Introduction: Chest pain has a plethora of etiologies and ECG manifestations. The presence of non-specific ST-T changes (NSSTTC) on the ECG alters the ST-segment for reasons unrelated to acute myocardial ischemia, and hence contributes to alarm fatigue, misdiagnosis, or inappropriate treatment. We sought to determine the prevalence and clinical significance of NSSTTC on the presenting ECG in patients evaluated at the emergency department for chest pain.
Methods: This was a prospective, observational, cohort study that enrolled consecutive chest pain patients transported by ambulance to three UPMC-affiliated tertiary care hospitals between 2013 and 2014. Important clinical data were obtained from charts. Patients were grouped according to etiology of chest pain as acute coronary syndrome (ACS), non-ischemic cardiopulmonary etiology, non-cardiac etiology, or undifferentiated chest pain. Presenting 12-lead ECG was interpreted by two independent reviewers blinded from clinical data. ECGs were classified according to the presence or absence of NSSTTC (i.e., bundle branch block, left ventricular hypertrophy with strain pattern, ventricular pacing, ventricular rhythm, or coarse atrial fibrillation). Chi-square was used to compare percentages among different groups.
Results: This study included 750 patients (age 59±17, 58% males, 40% Blacks). Overall, 17% had ACS, 32% had non-ischemic cardiopulmonary etiology, 9% had non-cardiac etiology, and 42% had undifferentiated chest pain. The prevalence of NSSTTC among these groups was 20%, 21%, 12%, and 12% respectively (p<0.001). On average, 16% of all patients had NSSTTC, including 12% of patients admitted for overnight observation, and 22% of those admitted for treatment. The presence of NSSTTC was associated with 1 day longer length of stay (p<0.01).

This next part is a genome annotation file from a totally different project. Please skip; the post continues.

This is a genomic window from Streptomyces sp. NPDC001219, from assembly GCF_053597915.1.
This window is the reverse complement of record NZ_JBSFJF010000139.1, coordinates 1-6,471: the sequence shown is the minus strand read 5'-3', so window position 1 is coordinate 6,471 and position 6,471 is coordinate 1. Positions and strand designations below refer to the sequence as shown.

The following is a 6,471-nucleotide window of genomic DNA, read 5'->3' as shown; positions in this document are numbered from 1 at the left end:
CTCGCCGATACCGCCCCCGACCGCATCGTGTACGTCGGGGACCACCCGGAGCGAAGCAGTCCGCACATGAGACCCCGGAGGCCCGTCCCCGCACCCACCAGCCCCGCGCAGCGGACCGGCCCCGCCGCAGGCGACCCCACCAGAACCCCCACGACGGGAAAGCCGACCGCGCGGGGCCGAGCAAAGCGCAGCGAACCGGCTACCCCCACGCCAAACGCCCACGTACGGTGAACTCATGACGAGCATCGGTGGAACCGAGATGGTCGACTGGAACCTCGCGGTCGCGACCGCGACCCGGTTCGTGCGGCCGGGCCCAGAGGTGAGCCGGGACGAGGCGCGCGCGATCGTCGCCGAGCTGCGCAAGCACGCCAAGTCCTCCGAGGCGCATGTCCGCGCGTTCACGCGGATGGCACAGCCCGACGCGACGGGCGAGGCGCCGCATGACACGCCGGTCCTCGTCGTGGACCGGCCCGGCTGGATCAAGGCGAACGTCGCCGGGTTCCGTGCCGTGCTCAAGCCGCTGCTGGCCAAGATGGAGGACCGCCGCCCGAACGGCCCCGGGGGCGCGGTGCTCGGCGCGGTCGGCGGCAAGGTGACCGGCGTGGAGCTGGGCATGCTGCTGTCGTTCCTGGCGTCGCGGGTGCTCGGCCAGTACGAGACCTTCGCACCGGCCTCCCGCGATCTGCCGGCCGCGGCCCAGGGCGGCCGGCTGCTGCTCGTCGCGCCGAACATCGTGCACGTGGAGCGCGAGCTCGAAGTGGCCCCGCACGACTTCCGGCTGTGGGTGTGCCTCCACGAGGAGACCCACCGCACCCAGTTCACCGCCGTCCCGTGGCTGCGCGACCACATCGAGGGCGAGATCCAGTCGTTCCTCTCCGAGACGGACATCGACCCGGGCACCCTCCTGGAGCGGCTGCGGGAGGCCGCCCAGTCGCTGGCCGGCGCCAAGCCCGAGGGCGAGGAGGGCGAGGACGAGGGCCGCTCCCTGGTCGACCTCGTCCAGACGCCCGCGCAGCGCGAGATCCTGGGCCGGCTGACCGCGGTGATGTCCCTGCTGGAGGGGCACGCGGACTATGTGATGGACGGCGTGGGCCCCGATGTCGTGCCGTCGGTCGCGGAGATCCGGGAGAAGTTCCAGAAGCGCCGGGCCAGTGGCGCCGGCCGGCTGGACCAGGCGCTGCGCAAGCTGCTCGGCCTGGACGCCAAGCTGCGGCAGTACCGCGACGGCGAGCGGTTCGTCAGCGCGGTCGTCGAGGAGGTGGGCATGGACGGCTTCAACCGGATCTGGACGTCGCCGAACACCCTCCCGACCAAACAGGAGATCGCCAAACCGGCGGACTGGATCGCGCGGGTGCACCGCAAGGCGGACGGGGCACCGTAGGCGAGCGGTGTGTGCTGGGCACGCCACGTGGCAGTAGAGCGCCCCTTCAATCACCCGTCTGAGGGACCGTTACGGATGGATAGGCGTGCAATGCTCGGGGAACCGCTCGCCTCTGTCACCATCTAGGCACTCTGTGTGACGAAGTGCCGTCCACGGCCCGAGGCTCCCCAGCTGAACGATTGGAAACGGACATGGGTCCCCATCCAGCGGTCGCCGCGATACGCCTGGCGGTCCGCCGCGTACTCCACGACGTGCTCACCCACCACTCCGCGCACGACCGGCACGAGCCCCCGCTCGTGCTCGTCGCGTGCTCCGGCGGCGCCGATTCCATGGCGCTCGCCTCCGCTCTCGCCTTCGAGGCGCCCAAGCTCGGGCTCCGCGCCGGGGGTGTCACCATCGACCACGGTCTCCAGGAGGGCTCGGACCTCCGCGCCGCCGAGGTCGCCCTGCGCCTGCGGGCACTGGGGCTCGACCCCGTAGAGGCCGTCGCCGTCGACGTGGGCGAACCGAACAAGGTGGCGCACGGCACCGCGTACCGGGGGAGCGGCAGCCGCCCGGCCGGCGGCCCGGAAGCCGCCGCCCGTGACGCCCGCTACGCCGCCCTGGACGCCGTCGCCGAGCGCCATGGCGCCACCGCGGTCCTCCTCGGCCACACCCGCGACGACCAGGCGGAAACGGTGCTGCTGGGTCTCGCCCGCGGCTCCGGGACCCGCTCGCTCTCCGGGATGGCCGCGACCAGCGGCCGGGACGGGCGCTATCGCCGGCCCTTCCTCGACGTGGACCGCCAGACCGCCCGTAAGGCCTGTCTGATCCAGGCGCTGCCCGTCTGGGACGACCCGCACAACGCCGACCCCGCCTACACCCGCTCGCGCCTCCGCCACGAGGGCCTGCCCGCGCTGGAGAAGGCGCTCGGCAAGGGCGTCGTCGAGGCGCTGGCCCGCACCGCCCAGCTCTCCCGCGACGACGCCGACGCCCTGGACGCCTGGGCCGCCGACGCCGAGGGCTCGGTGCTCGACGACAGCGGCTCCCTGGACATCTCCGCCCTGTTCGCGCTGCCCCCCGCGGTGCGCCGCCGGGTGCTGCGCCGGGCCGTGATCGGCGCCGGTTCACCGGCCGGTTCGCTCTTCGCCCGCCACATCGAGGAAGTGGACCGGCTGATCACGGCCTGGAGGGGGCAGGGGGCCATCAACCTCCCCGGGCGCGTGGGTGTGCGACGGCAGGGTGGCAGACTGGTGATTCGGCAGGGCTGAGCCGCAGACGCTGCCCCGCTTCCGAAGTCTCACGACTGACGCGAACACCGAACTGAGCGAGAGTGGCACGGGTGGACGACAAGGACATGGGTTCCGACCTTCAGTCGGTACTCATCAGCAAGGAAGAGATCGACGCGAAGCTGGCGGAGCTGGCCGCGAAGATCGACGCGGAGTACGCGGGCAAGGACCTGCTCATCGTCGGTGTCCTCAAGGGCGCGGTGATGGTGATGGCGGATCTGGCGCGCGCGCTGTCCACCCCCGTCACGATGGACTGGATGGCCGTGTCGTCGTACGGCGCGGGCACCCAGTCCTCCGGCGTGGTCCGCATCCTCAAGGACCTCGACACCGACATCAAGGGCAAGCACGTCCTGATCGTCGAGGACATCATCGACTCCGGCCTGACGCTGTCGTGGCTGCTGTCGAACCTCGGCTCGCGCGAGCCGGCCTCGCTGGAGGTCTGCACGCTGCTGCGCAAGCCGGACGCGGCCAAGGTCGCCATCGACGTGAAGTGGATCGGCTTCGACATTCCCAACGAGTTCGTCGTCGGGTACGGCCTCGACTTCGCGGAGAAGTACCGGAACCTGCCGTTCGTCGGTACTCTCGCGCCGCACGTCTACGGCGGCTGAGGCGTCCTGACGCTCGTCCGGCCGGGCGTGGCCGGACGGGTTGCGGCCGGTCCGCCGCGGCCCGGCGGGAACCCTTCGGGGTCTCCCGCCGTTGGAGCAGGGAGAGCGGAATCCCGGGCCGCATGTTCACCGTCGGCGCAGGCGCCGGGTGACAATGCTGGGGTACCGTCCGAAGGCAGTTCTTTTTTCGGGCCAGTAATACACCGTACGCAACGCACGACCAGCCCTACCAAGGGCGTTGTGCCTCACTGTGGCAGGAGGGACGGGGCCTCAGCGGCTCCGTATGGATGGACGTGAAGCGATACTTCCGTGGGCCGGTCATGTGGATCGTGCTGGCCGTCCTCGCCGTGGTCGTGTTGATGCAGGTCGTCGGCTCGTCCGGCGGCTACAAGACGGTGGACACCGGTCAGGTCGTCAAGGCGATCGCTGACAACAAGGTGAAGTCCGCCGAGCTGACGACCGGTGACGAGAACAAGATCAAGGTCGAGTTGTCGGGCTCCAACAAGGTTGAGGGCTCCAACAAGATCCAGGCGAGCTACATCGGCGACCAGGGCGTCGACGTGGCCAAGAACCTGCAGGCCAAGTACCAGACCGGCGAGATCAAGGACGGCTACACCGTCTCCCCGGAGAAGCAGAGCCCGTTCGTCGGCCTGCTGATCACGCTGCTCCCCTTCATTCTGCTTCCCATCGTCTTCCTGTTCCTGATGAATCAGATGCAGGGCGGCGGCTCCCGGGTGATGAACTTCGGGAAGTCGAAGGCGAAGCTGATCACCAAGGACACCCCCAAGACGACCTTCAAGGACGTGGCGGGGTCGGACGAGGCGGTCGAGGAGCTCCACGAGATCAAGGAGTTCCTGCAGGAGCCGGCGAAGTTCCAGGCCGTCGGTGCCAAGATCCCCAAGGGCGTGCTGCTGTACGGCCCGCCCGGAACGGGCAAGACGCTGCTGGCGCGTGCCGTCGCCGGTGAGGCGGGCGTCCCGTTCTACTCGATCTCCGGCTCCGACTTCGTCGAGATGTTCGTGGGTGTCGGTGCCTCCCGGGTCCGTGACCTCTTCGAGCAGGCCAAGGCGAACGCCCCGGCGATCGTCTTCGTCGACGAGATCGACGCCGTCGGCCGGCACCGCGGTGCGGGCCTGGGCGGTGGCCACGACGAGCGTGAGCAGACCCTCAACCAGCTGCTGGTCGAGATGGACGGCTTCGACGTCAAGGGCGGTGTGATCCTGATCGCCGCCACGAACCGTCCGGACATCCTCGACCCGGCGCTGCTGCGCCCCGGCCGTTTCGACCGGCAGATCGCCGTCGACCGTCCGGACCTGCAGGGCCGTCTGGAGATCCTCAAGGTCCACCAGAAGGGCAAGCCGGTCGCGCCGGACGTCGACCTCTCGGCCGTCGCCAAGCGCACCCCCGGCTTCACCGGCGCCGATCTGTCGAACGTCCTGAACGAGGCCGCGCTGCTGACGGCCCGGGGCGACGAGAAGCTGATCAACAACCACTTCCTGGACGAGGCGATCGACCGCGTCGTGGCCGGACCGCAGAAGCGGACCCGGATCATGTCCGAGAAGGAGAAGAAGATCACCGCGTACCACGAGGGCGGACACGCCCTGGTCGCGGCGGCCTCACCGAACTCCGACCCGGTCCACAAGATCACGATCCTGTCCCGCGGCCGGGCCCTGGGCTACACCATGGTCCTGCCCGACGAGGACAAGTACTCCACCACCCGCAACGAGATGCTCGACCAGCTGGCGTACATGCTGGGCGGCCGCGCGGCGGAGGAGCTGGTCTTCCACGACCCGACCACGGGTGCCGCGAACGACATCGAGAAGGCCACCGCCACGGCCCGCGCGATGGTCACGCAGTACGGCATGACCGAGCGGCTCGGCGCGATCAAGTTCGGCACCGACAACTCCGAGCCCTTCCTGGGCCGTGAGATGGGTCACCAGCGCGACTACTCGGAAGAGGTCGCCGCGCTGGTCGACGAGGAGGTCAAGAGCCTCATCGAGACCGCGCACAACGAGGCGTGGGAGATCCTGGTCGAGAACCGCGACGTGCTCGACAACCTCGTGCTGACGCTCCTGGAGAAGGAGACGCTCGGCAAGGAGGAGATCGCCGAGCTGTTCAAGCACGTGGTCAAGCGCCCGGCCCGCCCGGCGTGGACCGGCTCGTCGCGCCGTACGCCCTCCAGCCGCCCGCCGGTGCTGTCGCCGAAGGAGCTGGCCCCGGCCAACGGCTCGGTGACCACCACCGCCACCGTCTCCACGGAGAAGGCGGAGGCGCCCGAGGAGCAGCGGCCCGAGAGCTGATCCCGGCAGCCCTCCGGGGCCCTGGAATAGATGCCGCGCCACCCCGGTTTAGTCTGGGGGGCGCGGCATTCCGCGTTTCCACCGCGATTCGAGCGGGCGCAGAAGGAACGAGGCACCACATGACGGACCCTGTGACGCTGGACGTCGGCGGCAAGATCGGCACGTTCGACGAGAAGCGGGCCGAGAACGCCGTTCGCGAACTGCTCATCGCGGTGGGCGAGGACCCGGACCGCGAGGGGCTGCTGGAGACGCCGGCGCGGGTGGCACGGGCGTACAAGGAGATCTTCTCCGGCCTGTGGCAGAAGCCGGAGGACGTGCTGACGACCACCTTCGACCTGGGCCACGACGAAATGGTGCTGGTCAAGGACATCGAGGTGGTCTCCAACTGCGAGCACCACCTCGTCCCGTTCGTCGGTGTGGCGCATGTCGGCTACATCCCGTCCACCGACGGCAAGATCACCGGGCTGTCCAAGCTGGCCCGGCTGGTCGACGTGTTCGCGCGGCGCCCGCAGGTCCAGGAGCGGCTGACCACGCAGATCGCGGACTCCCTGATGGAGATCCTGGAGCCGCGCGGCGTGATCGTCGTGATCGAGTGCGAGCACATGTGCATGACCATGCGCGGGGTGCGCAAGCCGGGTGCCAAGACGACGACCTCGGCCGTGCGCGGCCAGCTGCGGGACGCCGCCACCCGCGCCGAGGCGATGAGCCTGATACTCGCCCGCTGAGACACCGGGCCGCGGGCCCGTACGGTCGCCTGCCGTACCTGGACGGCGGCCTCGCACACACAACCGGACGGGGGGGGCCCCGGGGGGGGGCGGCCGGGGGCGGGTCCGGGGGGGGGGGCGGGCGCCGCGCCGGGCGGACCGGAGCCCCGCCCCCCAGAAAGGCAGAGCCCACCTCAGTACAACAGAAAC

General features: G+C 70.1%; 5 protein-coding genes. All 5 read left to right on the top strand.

Conclusions: NSSTTC that confound the diagnosis of acute myocardial ischemia are prevalent in patient evaluated at the emergency department for chest pain, accounting for nearly 1 in 6 emergency department evaluations and 1 in 5 hospital admission. These abnormalities are still prevalent in those with non-cardiac or undifferentiated etiologies, which warrants caution in interpretation.